What Is a Buffered Security?
Something to do with old pigs and new lipstick
The financial services industry loves to churn out new products with promising names. But do these products offer genuine improvements over currently available investments, or are they simply marketing gimmicks to attract assets from unknowing consumers?
This brings to mind the case of the Buffered Security.
I first heard about this offering from a caller on my radio show. She said her bank was offering an investment that guaranteed a limit on losses while offering profits that are twice as much as the stock market. It sounded intriguing (which is a polite way of saying too good to be true), so I asked her to send me a prospectus so we could investigate it further. She did, and I wasn’t happy with what we found.
Here’s what the product promises: You invest your money, and if the stock market rises, your account will be credited with twice the amount of that gain, to a maximum of 10%. If the stock market falls 10% or less, you don’t lose anything. But if the stock market falls by more than 10%, you take all losses beyond 10%. The chart below illustrates the results of a variety of market gains and losses.
The chart makes this product look like a good idea, but when you examine the product more closely, you can see the flaws. First, the product determines the market’s results on a calendar-year basis, and although the stock market has produced an average annual return of 10.5% per year from 1871 to 2009, according to Robert Shiller data, it often has produced gains and losses that exceeded the product’s 10% threshold. In fact, over the past 140 years, this product would have provided investors with an average return of only about 3% per year.
Why? Because the stock market sometimes loses more than 10% in a year. In 2008, for example, the S&P 500 fell 38%, meaning an investor in this product would have lost 28%. And in 2009, when the stock market gained 27%, this product returned only 10%. In short, investors have limited upside potential with unlimited downside exposure. No wonder investors in this product are likely to find themselves taking some large losses while earning low returns.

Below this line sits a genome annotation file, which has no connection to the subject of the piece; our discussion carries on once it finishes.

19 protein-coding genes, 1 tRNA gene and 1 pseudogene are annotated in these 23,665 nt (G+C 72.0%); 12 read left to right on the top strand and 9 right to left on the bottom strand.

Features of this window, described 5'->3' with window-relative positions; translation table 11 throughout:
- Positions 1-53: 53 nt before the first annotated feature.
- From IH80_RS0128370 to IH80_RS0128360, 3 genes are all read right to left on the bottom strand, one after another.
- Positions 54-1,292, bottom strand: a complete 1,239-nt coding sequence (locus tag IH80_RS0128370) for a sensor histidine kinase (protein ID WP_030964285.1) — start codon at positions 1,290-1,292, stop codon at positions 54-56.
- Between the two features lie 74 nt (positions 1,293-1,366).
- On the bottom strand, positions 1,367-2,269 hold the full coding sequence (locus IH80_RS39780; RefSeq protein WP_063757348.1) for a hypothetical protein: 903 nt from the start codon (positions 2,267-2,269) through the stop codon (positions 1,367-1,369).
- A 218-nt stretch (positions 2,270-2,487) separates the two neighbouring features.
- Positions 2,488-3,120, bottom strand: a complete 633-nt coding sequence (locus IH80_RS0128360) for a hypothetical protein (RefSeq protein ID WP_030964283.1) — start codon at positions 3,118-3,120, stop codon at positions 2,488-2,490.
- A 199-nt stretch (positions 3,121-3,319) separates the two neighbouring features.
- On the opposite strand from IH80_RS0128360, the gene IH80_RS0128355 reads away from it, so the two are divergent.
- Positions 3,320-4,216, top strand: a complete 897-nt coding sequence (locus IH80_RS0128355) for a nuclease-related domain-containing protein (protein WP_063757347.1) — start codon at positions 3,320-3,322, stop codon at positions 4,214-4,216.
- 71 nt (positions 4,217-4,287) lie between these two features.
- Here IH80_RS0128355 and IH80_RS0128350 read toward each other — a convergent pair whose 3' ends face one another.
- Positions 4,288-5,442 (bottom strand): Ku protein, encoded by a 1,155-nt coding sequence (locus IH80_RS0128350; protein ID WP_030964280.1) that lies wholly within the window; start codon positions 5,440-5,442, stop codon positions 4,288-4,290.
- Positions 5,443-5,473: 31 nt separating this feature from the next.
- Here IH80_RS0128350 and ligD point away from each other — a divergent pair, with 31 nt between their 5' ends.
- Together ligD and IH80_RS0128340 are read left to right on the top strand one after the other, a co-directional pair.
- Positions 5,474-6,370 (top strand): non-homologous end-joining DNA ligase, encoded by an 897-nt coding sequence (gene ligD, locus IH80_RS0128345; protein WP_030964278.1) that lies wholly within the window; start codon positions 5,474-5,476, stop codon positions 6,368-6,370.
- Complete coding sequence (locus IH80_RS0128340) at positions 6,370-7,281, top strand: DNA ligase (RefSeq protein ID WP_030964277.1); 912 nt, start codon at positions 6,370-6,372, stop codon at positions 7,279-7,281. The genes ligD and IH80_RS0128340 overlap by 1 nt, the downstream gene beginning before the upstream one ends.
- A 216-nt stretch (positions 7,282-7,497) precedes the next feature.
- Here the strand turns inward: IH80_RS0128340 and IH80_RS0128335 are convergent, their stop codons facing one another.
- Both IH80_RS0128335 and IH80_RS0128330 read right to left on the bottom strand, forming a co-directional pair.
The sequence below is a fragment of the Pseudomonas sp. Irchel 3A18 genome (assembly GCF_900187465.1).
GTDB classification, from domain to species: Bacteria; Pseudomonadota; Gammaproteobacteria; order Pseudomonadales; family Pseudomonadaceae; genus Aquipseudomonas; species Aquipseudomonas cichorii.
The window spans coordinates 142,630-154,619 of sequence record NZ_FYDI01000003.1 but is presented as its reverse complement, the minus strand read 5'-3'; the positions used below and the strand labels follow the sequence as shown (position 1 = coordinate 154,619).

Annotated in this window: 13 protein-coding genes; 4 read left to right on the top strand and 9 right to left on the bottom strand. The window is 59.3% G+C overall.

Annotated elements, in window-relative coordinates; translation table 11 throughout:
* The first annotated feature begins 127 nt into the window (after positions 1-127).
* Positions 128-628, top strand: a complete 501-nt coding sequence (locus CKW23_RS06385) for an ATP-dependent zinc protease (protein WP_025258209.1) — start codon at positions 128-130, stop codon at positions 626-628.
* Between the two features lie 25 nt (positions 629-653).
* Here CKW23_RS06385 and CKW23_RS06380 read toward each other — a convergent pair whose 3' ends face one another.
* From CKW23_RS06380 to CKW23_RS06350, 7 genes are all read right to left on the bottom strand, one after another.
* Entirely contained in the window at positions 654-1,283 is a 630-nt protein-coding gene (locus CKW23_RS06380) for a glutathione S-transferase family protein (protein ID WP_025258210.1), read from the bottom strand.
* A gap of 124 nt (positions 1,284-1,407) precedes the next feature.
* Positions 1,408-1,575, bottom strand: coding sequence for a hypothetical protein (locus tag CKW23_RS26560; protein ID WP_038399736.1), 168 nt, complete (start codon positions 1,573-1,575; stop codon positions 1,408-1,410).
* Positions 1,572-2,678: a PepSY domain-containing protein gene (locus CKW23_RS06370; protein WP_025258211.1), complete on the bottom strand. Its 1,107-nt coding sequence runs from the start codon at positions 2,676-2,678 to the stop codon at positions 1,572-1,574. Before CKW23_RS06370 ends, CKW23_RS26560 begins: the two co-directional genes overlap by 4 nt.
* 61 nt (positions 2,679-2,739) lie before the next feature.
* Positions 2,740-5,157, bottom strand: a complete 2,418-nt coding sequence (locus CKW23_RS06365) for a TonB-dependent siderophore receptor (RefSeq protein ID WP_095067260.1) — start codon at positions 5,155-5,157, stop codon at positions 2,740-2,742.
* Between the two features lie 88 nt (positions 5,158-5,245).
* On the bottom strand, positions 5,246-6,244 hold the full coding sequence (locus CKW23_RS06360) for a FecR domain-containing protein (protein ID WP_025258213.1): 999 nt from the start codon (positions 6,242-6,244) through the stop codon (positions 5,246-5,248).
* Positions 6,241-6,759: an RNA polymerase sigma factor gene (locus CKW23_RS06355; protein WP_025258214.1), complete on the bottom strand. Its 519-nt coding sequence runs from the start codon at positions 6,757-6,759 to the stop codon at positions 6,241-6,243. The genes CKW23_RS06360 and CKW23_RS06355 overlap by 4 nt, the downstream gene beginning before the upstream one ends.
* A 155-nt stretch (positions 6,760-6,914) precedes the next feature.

The buyers of this product might also be taking risks they don’t realize. Similar products, such as structured CDs, have been available for years. But unlike a bank CD, which is FDIC insured, a buffered security is a note that happens to be issued by a bank. Should that bank fail, your money could be gone too.
Buffered securities are also illiquid. Once you invest, you can’t get your money back until the note matures. In the case of the prospectus the caller sent me, her bank’s product would take 18 months to mature.
Other products take as long as 10 years. Sales pitches are meant to make products sound appealing. Make sure you do a full analysis before investing or, like this caller, ask an independent financial advisor to do an analysis for you.